Fon Vodun fetish figure


Voodoo Fetish in African Art 

A pair of wooden figures, one male, the other female, bound together. The facial features of each figure is fairly schematic showing a straight line for the brow, small, pellet shaped eyes, small nose and large open mouth displaying a row of teeth. Each figure has large, pendulous ears. The female figure has prominent breasts and bot stand on a small, round base. The figures are bound to each other with strips of leather and twine, and there is a padlock to one side secured through the twine. The whole surface of both figures has accretions from the application of ritual substances.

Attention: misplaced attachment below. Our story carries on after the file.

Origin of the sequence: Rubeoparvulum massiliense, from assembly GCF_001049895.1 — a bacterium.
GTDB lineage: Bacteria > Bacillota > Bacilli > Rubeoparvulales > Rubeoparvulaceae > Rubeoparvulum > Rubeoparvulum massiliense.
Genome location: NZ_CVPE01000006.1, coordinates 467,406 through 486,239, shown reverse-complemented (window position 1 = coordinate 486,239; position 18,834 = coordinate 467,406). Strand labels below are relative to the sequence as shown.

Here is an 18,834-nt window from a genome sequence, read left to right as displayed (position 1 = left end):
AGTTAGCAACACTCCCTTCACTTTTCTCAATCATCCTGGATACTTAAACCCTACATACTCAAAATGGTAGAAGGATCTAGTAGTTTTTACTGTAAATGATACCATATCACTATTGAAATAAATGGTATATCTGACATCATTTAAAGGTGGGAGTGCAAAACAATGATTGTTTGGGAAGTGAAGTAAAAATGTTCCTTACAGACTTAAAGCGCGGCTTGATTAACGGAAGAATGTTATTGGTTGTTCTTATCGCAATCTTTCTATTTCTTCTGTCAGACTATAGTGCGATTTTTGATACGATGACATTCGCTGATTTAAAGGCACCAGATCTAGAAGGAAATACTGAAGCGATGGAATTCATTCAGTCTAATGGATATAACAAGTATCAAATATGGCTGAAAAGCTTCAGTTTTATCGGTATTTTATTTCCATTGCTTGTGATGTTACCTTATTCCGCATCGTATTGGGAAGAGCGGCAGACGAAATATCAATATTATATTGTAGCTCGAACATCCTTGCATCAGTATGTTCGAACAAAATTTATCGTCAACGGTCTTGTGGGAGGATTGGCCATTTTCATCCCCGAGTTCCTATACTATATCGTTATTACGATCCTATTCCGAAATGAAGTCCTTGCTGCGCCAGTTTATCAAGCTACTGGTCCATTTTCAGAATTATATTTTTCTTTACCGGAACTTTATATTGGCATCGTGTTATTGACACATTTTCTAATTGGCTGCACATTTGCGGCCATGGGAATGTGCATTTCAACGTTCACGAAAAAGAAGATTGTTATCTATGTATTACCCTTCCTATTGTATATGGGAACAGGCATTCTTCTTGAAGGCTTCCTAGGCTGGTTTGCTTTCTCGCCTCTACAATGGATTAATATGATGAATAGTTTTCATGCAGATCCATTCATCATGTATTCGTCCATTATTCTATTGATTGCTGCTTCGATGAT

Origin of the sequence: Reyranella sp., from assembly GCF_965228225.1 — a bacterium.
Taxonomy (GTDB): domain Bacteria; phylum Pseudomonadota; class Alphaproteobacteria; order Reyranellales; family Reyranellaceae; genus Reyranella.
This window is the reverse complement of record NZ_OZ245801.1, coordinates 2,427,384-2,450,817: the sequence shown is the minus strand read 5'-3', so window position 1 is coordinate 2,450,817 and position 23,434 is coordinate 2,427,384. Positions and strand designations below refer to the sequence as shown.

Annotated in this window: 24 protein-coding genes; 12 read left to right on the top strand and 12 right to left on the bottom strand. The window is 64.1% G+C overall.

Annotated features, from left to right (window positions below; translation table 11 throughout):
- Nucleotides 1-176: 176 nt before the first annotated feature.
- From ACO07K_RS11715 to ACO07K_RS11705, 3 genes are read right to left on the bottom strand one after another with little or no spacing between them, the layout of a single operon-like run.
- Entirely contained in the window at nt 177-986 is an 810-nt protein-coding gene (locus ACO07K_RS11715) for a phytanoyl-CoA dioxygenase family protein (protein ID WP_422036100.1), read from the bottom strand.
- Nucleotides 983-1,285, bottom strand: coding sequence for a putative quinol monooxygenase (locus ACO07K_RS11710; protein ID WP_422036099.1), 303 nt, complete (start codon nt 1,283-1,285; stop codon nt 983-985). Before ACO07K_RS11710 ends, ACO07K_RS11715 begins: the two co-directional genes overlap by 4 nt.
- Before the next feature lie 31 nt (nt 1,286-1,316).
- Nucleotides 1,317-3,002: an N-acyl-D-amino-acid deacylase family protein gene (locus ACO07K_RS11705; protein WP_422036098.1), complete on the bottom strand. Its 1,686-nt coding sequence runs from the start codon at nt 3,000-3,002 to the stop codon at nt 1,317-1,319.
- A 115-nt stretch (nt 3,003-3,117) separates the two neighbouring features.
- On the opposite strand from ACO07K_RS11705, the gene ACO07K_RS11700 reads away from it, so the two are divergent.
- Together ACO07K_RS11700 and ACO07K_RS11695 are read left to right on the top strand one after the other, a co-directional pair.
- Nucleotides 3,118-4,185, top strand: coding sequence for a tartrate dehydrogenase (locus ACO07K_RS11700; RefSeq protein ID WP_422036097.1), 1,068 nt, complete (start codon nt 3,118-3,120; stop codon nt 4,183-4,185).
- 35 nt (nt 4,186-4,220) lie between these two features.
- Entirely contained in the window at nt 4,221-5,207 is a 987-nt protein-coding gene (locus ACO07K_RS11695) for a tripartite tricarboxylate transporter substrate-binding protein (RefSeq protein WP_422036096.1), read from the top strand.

The Fon people live in the kingdom of Dahomey which is part of the Republic of Benin. The Fon practice an animistic religion known as Vodun, that is concerned with the appeasement of spirits; the word Vodun means spirit in the Fon language. Figures, such as this, are known as Bocio, and are made by specialist blacksmiths under the guidance of a ritual specialist known as a Fa. The figures are believed to trap harmful forces and part of the ceremonies associated with them is the application of certain substances made of blood, palm oil, beer and animal parts. The padlock effectively secures the intention of the Fa diviner. 

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Data sheet

Presumed dating
1st half XXth century
19 cm
Ethnic group
Tribal Art Collection United Kingdom